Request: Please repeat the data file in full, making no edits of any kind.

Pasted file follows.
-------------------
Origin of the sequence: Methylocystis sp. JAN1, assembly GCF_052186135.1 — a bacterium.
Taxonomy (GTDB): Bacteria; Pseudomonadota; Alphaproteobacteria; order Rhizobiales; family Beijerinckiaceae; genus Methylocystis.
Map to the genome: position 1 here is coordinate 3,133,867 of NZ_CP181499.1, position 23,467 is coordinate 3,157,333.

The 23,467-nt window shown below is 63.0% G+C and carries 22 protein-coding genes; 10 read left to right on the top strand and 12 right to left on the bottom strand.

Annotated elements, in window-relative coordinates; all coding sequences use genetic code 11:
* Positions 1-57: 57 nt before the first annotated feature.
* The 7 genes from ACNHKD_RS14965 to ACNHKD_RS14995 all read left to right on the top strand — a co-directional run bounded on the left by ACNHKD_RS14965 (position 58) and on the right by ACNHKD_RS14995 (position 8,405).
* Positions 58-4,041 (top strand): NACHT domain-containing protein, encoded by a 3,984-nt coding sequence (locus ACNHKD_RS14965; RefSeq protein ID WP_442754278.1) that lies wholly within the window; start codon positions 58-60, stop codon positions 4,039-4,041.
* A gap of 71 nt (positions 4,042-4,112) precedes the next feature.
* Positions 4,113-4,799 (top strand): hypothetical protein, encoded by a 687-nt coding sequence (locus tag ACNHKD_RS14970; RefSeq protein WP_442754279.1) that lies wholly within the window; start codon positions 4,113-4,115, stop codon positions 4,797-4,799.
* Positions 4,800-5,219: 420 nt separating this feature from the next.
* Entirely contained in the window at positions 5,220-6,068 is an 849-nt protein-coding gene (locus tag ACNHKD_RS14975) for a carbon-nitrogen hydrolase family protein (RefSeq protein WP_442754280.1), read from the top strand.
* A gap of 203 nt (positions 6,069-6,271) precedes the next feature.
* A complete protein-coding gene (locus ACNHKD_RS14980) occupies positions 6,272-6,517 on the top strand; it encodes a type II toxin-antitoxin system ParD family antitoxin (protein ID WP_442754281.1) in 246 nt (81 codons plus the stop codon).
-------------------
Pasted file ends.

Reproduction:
Origin of the sequence: Methylocystis sp. JAN1, assembly GCF_052186135.1 — a bacterium.
Taxonomy (GTDB): Bacteria; Pseudomonadota; Alphaproteobacteria; order Rhizobiales; family Beijerinckiaceae; genus Methylocystis.
Map to the genome: position 1 here is coordinate 3,133,867 of NZ_CP181499.1, position 23,467 is coordinate 3,157,333.

The 23,467-nt window shown below is 63.0% G+C and carries 22 protein-coding genes; 10 read left to right on the top strand and 12 right to left on the bottom strand.

Annotated elements, in window-relative coordinates; all coding sequences use genetic code 11:
* Positions 1-57: 57 nt before the first annotated feature.
* The 7 genes from ACNHKD_RS14965 to ACNHKD_RS14995 all read left to right on the top strand — a co-directional run bounded on the left by ACNHKD_RS14965 (position 58) and on the right by ACNHKD_RS14995 (position 8,405).
* Positions 58-4,041 (top strand): NACHT domain-containing protein, encoded by a 3,984-nt coding sequence (locus ACNHKD_RS14965; RefSeq protein ID WP_442754278.1) that lies wholly within the window; start codon positions 58-60, stop codon positions 4,039-4,041.
* A gap of 71 nt (positions 4,042-4,112) precedes the next feature.
* Positions 4,113-4,799 (top strand): hypothetical protein, encoded by a 687-nt coding sequence (locus tag ACNHKD_RS14970; RefSeq protein WP_442754279.1) that lies wholly within the window; start codon positions 4,113-4,115, stop codon positions 4,797-4,799.
* Positions 4,800-5,219: 420 nt separating this feature from the next.
* Entirely contained in the window at positions 5,220-6,068 is an 849-nt protein-coding gene (locus tag ACNHKD_RS14975) for a carbon-nitrogen hydrolase family protein (RefSeq protein WP_442754280.1), read from the top strand.
* A gap of 203 nt (positions 6,069-6,271) precedes the next feature.
* A complete protein-coding gene (locus ACNHKD_RS14980) occupies positions 6,272-6,517 on the top strand; it encodes a type II toxin-antitoxin system ParD family antitoxin (protein ID WP_442754281.1) in 246 nt (81 codons plus the stop codon).